More distressing, however, are the PET scans of the players’ brains: all had very high tracer signal intensity compared to controls that was especially concentrated in the thalamus, midbrain and amygdala, indicating large tau deposits in these regions (see Figure 1).  These binding patterns are consistent with the tau build-up observed in autopsy studies of CTE [6].  Perhaps the most striking feature of the study is the illustration of a relationship between PET signal intensity and the number of concussions each player sustained throughout his career (Figure 2).  Although none of the correlations reached statistical significance due to the small sample size of players tested, the plots below show a clear trend toward an increase in tracer binding with more concussions suffered.

This study may have a considerable impact in medicine and sports.  The PET tracer developed by Dr. Small’s team could facilitate the early detection of trauma-related brain diseases like CTE.  As the authors note, the early detection of this condition is a crucial first step toward the development of medical interventions that may hinder the onset or progression of symptoms.  No such early detection method is currently in practice.  This study should also help raise further awareness of the substantial long-term consequences of traumatic brain injuries in many at-risk athletes.  The NFL is now placing a much greater emphasis on player safety [12], having recently adopted new playing rules, medical guidelines and equipment standards to reduce the health risks of the game.  Researchers at Wake Forest University and Virginia Tech are aiding this initiative by conducting research on football helmets to reduce the number of concussions suffered [13].  The effectiveness of these measures remains to be seen, but the goal remains that at the end of their careers, players can truly leave all of the game on the field.


Figure 1 – Coronal and transaxial PET scans of retired NFL players show extremely high signals in cortical and subcortical brain regions compared to the control subject [9].


Figure 2 – Plots showing PET tracer binding according to number of concussions sustained suggest a positive relationship between greater number of concussions and higher PET tracer signal in several brain regions [9].





[4] Guskiewicz KM, et al. Association between recurrent concussion and late-life cognitive impairment in retired professional football players. Neurosurgery, 2005; 57:719-726.

[5] Guskiewicz KM, et al. Recurrent concussion and risk of depression in retired professional football players. Med Sci Sports Exerc, 2007; 39:903-909.

[6] McKee AC, et al. Chronic traumatic encephalopathy in athletes: progressive tauopathy following repetitive head injury. J Neuropathol Exp Neurol, 2009; 68:709-735.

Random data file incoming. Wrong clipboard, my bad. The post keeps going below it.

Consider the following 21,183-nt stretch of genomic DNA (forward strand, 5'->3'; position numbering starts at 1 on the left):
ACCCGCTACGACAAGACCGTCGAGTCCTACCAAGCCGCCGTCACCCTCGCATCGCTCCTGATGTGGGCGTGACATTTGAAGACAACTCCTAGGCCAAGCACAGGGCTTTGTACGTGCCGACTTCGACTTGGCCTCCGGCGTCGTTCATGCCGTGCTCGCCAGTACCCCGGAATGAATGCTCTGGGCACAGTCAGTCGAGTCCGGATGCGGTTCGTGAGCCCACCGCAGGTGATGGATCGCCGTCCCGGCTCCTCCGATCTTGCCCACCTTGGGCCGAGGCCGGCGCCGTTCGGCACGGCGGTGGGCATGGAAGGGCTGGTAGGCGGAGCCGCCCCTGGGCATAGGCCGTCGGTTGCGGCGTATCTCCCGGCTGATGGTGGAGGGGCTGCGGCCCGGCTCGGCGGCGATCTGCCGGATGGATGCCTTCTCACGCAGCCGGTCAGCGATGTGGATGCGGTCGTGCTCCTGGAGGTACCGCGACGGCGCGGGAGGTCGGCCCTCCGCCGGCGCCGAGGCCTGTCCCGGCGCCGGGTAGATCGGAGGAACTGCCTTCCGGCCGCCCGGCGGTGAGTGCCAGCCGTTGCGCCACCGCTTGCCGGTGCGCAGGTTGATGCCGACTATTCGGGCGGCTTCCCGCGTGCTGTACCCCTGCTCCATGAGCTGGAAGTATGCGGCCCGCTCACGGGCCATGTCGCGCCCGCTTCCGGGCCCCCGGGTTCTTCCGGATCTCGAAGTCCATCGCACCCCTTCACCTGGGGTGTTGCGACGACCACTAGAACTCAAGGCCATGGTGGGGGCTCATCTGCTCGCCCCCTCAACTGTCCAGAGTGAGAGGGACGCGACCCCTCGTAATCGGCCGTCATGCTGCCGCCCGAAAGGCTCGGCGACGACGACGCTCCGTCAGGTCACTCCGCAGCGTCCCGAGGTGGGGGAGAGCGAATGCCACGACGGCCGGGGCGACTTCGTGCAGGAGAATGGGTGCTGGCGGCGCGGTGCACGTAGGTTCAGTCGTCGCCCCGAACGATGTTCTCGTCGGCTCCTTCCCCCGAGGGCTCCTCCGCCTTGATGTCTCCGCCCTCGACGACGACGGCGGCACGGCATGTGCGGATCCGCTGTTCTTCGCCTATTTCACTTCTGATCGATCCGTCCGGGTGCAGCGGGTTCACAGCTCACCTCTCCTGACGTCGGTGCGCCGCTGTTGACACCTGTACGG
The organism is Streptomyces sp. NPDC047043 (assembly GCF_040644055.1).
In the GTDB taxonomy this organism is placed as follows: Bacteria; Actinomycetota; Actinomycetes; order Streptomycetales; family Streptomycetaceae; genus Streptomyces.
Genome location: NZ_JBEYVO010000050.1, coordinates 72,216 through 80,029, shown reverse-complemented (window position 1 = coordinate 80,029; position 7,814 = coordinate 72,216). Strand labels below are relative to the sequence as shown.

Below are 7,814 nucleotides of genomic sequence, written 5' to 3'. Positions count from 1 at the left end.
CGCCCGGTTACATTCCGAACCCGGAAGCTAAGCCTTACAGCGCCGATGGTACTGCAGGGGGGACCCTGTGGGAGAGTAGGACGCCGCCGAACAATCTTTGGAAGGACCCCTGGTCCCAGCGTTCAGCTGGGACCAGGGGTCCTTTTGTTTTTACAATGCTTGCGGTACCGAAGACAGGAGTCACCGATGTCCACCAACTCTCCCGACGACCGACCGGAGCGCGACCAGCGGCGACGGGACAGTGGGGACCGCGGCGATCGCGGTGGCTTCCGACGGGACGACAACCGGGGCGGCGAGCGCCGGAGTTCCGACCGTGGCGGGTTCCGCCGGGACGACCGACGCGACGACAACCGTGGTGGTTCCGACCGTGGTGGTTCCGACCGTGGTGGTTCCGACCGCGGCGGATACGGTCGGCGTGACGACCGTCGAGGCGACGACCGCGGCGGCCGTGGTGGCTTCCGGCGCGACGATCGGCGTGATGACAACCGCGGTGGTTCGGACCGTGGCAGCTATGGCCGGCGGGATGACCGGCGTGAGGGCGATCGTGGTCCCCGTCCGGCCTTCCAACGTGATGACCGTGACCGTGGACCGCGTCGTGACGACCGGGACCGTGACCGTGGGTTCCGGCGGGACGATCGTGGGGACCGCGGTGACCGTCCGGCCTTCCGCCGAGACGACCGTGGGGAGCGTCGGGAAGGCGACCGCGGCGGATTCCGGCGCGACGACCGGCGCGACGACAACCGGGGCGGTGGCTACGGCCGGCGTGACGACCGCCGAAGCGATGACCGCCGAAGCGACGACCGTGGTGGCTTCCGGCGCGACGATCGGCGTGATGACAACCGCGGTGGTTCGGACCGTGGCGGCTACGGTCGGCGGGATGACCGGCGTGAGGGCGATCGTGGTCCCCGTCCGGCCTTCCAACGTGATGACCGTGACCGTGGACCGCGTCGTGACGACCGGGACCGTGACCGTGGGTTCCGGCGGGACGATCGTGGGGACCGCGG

[7] McKee AC, et al. The spectrum of disease in chronic traumatic encephalopathy. Brain, 2013; 136:43-64.

[8] Centers for Disease Control and Prevention: National Center for Injury Prevention and Control. Non-fatal traumatic brain injuries from sports and recreation activities—United States, 2001-2005. MMWR Weekly, 2007; 56(29):733-737.

[9] Small GW, et al. PET Scanning of Brain Tau in Retired National Football League Players: Preliminary Findings. Am J Geriatr Psychiatry, 2013; 21(2):138-144.

[10] Shoghi-Jadid K, et al. Localization of neurofibrillary tangles and beta-amyloid plaques in the brains of living patients with Alzheimer’s disease. Am J Geriatr Psychiatry, 2002; 10:24-35.

[11] Small GW, et al. PET of brain amyloid and tau predicts and tracks cognitive decline in people without dementia. Arch Neurol, 2012; 69:215-222.

[12] Cf.


Insignificant data: n = 2!

Just thought I’d write an update about my project now that I’m through with the first batch of animals.  I hope this may alleviate some of the frustration it brought me over the weekend, and help me better organize and prepare for the next batch.  To summarize the background, briefly: hypertensive rats are receiving daily oral injections of the CB1 cannabinoid receptor antagonist SR141716 (SR) or its vehicle for 4 weeks, starting at 16 weeks of age, and once a week for the first three I’m recording their blood pressures, heart rates, food and water consumption, and blood glucose.  During the last week of dosing they are outfitted with femoral artery catheters so that on Day 28 I can take direct conscious recordings of blood pressure and heart rate, from which I can determine their baroreflex sensitivity and heart rate variability.  These values are both indices of autonomic function, specifically of  parasympathetic vagus nerve activity, that the brain uses to control blood pressure and heart rate.